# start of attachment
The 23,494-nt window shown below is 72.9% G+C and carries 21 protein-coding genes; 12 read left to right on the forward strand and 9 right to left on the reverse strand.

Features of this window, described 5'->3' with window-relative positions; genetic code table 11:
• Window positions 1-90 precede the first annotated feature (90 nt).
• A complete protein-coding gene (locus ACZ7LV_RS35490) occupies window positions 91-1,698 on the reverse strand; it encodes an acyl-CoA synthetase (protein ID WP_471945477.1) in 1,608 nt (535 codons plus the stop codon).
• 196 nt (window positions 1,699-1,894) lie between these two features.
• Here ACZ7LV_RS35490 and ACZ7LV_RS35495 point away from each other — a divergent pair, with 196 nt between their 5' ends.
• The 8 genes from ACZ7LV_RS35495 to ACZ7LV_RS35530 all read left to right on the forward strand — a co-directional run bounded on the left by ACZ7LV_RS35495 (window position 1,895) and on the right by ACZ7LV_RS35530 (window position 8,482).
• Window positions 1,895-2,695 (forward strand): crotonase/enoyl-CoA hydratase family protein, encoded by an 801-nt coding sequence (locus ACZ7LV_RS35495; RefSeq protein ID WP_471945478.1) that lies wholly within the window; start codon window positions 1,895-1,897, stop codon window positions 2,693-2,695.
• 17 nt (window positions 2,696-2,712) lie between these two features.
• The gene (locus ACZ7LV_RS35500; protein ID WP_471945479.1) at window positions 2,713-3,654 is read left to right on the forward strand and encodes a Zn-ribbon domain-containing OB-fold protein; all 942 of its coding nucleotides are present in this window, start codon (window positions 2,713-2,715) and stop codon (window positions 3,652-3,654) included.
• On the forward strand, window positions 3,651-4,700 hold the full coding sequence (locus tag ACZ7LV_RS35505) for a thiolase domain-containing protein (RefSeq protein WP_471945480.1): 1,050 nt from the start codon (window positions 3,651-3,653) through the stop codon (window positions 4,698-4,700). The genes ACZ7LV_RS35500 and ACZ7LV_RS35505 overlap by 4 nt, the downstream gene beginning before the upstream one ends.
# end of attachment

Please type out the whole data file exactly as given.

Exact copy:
The 23,494-nt window shown below is 72.9% G+C and carries 21 protein-coding genes; 12 read left to right on the forward strand and 9 right to left on the reverse strand.

Features of this window, described 5'->3' with window-relative positions; genetic code table 11:
• Window positions 1-90 precede the first annotated feature (90 nt).
• A complete protein-coding gene (locus ACZ7LV_RS35490) occupies window positions 91-1,698 on the reverse strand; it encodes an acyl-CoA synthetase (protein ID WP_471945477.1) in 1,608 nt (535 codons plus the stop codon).
• 196 nt (window positions 1,699-1,894) lie between these two features.
• Here ACZ7LV_RS35490 and ACZ7LV_RS35495 point away from each other — a divergent pair, with 196 nt between their 5' ends.
• The 8 genes from ACZ7LV_RS35495 to ACZ7LV_RS35530 all read left to right on the forward strand — a co-directional run bounded on the left by ACZ7LV_RS35495 (window position 1,895) and on the right by ACZ7LV_RS35530 (window position 8,482).
• Window positions 1,895-2,695 (forward strand): crotonase/enoyl-CoA hydratase family protein, encoded by an 801-nt coding sequence (locus ACZ7LV_RS35495; RefSeq protein ID WP_471945478.1) that lies wholly within the window; start codon window positions 1,895-1,897, stop codon window positions 2,693-2,695.
• 17 nt (window positions 2,696-2,712) lie between these two features.
• The gene (locus ACZ7LV_RS35500; protein ID WP_471945479.1) at window positions 2,713-3,654 is read left to right on the forward strand and encodes a Zn-ribbon domain-containing OB-fold protein; all 942 of its coding nucleotides are present in this window, start codon (window positions 2,713-2,715) and stop codon (window positions 3,652-3,654) included.
• On the forward strand, window positions 3,651-4,700 hold the full coding sequence (locus tag ACZ7LV_RS35505) for a thiolase domain-containing protein (RefSeq protein WP_471945480.1): 1,050 nt from the start codon (window positions 3,651-3,653) through the stop codon (window positions 4,698-4,700). The genes ACZ7LV_RS35500 and ACZ7LV_RS35505 overlap by 4 nt, the downstream gene beginning before the upstream one ends.